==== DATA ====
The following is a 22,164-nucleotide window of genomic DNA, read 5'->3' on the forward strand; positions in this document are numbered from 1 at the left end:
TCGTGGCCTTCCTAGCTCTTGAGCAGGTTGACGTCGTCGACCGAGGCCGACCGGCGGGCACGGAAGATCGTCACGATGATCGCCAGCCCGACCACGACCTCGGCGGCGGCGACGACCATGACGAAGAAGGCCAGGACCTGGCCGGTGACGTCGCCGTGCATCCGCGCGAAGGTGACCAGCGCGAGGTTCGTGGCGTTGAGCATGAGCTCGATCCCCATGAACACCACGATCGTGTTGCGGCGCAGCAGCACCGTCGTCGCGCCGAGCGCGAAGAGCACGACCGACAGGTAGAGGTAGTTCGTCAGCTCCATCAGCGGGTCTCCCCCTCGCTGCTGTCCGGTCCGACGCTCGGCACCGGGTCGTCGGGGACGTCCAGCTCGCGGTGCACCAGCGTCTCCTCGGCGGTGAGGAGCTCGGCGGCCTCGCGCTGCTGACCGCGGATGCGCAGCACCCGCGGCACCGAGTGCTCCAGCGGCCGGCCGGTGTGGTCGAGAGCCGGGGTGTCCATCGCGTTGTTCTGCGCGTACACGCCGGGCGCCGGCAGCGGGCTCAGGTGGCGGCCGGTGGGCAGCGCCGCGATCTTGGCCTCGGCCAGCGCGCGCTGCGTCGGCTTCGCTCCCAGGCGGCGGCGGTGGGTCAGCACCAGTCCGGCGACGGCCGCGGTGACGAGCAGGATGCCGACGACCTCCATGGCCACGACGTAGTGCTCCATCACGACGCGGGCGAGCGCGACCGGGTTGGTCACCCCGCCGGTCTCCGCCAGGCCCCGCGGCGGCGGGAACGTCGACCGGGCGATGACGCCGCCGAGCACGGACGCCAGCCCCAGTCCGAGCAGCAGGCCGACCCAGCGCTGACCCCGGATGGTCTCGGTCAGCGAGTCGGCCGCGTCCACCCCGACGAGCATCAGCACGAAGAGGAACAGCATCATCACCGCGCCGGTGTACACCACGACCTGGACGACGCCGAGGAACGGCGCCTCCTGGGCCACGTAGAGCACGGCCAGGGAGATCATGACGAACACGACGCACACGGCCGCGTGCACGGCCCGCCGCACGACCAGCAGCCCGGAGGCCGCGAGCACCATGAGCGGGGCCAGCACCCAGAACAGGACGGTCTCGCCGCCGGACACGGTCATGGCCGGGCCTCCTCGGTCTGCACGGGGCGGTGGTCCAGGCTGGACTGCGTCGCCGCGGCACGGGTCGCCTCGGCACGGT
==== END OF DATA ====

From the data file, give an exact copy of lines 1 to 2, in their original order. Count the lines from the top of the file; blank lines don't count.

The following is a 22,164-nucleotide window of genomic DNA, read 5'->3' on the forward strand; positions in this document are numbered from 1 at the left end:
TCGTGGCCTTCCTAGCTCTTGAGCAGGTTGACGTCGTCGACCGAGGCCGACCGGCGGGCACGGAAGATCGTCACGATGATCGCCAGCCCGACCACGACCTCGGCGGCGGCGACGACCATGACGAAGAAGGCCAGGACCTGGCCGGTGACGTCGCCGTGCATCCGCGCGAAGGTGACCAGCGCGAGGTTCGTGGCGTTGAGCATGAGCTCGATCCCCATGAACACCACGATCGTGTTGCGGCGCAGCAGCACCGTCGTCGCGCCGAGCGCGAAGAGCACGACCGACAGGTAGAGGTAGTTCGTCAGCTCCATCAGCGGGTCTCCCCCTCGCTGCTGTCCGGTCCGACGCTCGGCACCGGGTCGTCGGGGACGTCCAGCTCGCGGTGCACCAGCGTCTCCTCGGCGGTGAGGAGCTCGGCGGCCTCGCGCTGCTGACCGCGGATGCGCAGCACCCGCGGCACCGAGTGCTCCAGCGGCCGGCCGGTGTGGTCGAGAGCCGGGGTGTCCATCGCGTTGTTCTGCGCGTACACGCCGGGCGCCGGCAGCGGGCTCAGGTGGCGGCCGGTGGGCAGCGCCGCGATCTTGGCCTCGGCCAGCGCGCGCTGCGTCGGCTTCGCTCCCAGGCGGCGGCGGTGGGTCAGCACCAGTCCGGCGACGGCCGCGGTGACGAGCAGGATGCCGACGACCTCCATGGCCACGACGTAGTGCTCCATCACGACGCGGGCGAGCGCGACCGGGTTGGTCACCCCGCCGGTCTCCGCCAGGCCCCGCGGCGGCGGGAACGTCGACCGGGCGATGACGCCGCCGAGCACGGACGCCAGCCCCAGTCCGAGCAGCAGGCCGACCCAGCGCTGACCCCGGATGGTCTCGGTCAGCGAGTCGGCCGCGTCCACCCCGACGAGCATCAGCACGAAGAGGAACAGCATCATCACCGCGCCGGTGTACACCACGACCTGGACGACGCCGAGGAACGGCGCCTCCTGGGCCACGTAGAGCACGGCCAGGGAGATCATGACGAACACGACGCACACGGCCGCGTGCACGGCCCGCCGCACGACCAGCAGCCCGGAGGCCGCGAGCACCATGAGCGGGGCCAGCACCCAGAACAGGACGGTCTCGCCGCCGGACACGGTCATGGCCGGGCCTCCTCGGTCTGCACGGGGCGGTGGTCCAGGCTGGACTGCGTCGCCGCGGCACGGGTCGCCTCGGCACGGT